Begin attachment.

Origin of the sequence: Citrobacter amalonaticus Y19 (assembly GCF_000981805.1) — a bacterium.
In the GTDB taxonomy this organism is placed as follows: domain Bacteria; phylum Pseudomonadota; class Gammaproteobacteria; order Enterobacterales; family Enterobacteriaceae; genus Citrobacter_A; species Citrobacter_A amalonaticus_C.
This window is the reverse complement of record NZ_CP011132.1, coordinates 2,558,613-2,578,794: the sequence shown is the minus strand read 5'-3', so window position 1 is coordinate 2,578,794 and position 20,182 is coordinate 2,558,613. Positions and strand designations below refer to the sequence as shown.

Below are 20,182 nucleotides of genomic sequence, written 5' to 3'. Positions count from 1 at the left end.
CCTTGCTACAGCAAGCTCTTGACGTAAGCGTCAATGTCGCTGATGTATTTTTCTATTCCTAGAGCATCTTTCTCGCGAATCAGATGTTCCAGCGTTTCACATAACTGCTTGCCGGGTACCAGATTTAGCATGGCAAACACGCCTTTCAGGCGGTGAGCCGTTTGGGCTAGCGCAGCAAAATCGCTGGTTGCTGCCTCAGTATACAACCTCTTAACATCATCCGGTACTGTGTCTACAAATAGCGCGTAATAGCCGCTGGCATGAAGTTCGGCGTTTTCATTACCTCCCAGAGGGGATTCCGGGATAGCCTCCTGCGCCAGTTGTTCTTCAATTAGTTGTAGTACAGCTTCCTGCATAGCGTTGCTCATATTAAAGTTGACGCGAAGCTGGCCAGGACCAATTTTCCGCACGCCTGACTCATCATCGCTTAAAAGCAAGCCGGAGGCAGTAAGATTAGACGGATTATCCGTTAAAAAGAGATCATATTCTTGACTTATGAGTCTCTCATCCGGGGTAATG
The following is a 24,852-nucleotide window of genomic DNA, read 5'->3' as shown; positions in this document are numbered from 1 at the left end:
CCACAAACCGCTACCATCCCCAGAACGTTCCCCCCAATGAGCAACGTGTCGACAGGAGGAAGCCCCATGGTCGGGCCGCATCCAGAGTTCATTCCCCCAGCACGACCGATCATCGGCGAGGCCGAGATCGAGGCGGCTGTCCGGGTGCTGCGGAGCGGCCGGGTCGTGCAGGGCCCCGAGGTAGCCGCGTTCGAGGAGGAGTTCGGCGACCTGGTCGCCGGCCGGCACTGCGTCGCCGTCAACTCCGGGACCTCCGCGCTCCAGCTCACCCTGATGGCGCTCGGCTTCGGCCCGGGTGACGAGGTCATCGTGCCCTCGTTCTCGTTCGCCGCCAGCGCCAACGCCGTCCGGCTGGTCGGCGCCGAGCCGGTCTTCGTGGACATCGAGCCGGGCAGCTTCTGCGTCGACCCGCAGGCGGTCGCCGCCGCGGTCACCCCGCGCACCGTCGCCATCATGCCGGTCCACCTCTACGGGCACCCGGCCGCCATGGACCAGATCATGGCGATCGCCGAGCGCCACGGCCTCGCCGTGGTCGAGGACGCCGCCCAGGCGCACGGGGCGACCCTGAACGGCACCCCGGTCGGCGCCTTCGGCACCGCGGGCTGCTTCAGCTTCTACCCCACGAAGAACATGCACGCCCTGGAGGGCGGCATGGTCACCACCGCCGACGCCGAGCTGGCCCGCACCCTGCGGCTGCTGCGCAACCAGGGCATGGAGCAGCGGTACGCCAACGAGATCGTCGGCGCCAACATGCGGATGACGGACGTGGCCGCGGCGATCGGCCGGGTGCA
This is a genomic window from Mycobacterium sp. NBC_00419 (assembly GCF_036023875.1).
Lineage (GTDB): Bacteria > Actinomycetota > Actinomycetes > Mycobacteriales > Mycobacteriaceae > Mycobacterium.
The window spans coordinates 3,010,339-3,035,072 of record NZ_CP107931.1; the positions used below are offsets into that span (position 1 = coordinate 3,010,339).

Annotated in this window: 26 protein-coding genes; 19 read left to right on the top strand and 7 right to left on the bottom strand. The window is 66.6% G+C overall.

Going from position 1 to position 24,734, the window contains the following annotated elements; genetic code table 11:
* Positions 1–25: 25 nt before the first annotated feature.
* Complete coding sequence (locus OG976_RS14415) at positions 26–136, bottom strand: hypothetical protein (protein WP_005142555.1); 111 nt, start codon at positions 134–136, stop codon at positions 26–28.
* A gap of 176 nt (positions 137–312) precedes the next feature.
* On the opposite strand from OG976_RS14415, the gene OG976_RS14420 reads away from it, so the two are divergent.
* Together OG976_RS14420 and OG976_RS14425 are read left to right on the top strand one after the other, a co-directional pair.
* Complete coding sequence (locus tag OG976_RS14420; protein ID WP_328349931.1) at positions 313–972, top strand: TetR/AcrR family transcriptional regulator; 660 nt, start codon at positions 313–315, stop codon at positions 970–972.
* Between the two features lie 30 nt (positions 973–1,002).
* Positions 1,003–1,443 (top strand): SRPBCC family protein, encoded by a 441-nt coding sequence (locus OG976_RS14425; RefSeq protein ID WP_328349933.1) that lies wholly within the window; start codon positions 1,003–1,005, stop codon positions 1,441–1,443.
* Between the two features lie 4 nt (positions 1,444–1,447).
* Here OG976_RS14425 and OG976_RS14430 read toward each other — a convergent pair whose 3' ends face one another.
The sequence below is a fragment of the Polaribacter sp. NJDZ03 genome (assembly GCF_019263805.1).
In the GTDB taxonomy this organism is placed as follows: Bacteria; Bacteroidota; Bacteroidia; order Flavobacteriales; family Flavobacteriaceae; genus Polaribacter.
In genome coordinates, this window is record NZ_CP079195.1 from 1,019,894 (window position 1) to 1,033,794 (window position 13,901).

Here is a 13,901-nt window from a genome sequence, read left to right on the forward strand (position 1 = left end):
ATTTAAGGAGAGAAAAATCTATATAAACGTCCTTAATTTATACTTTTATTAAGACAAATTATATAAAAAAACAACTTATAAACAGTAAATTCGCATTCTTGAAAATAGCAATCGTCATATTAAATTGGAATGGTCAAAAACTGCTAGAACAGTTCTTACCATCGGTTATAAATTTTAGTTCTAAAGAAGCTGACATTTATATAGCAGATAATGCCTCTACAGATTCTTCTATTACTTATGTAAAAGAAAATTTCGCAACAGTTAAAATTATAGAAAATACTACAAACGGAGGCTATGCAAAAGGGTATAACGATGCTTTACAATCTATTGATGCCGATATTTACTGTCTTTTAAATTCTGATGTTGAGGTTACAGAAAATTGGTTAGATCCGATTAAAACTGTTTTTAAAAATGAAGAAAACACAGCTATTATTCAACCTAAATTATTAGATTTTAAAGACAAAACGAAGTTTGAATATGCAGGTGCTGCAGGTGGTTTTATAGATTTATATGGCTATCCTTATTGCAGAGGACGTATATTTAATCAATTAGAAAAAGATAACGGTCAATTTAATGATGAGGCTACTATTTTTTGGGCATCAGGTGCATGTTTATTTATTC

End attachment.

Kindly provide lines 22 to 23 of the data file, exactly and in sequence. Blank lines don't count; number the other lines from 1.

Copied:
* Here OG976_RS14425 and OG976_RS14430 read toward each other — a convergent pair whose 3' ends face one another.
The sequence below is a fragment of the Polaribacter sp. NJDZ03 genome (assembly GCF_019263805.1).